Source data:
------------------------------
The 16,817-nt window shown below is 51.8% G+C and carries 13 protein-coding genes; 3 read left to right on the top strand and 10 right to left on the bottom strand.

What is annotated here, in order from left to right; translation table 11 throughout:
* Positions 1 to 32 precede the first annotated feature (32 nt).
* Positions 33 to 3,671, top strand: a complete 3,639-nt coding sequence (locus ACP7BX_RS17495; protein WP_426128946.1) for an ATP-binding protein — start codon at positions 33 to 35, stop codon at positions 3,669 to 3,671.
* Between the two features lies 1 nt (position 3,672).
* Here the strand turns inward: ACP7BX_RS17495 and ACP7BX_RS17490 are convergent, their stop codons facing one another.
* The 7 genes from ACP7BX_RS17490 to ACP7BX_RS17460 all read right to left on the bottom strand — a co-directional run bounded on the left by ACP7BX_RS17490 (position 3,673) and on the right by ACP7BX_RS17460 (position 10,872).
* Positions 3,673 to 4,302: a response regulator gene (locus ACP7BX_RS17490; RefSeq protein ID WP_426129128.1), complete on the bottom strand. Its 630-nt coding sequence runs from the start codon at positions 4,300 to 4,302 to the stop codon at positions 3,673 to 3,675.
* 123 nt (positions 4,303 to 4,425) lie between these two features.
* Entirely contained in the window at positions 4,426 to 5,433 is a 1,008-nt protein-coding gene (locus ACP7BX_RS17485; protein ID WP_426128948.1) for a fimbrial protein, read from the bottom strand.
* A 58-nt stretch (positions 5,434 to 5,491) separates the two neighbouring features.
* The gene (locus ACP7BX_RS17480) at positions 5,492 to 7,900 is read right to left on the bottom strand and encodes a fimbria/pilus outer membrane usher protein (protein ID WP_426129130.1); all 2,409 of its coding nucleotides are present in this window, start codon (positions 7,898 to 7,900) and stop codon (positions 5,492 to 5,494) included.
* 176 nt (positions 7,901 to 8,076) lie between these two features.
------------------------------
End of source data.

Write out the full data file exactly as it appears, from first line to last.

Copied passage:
The 16,817-nt window shown below is 51.8% G+C and carries 13 protein-coding genes; 3 read left to right on the top strand and 10 right to left on the bottom strand.

What is annotated here, in order from left to right; translation table 11 throughout:
* Positions 1 to 32 precede the first annotated feature (32 nt).
* Positions 33 to 3,671, top strand: a complete 3,639-nt coding sequence (locus ACP7BX_RS17495; protein WP_426128946.1) for an ATP-binding protein — start codon at positions 33 to 35, stop codon at positions 3,669 to 3,671.
* Between the two features lies 1 nt (position 3,672).
* Here the strand turns inward: ACP7BX_RS17495 and ACP7BX_RS17490 are convergent, their stop codons facing one another.
* The 7 genes from ACP7BX_RS17490 to ACP7BX_RS17460 all read right to left on the bottom strand — a co-directional run bounded on the left by ACP7BX_RS17490 (position 3,673) and on the right by ACP7BX_RS17460 (position 10,872).
* Positions 3,673 to 4,302: a response regulator gene (locus ACP7BX_RS17490; RefSeq protein ID WP_426129128.1), complete on the bottom strand. Its 630-nt coding sequence runs from the start codon at positions 4,300 to 4,302 to the stop codon at positions 3,673 to 3,675.
* 123 nt (positions 4,303 to 4,425) lie between these two features.
* Entirely contained in the window at positions 4,426 to 5,433 is a 1,008-nt protein-coding gene (locus ACP7BX_RS17485; protein ID WP_426128948.1) for a fimbrial protein, read from the bottom strand.
* A 58-nt stretch (positions 5,434 to 5,491) separates the two neighbouring features.
* The gene (locus ACP7BX_RS17480) at positions 5,492 to 7,900 is read right to left on the bottom strand and encodes a fimbria/pilus outer membrane usher protein (protein ID WP_426129130.1); all 2,409 of its coding nucleotides are present in this window, start codon (positions 7,898 to 7,900) and stop codon (positions 5,492 to 5,494) included.
* 176 nt (positions 7,901 to 8,076) lie between these two features.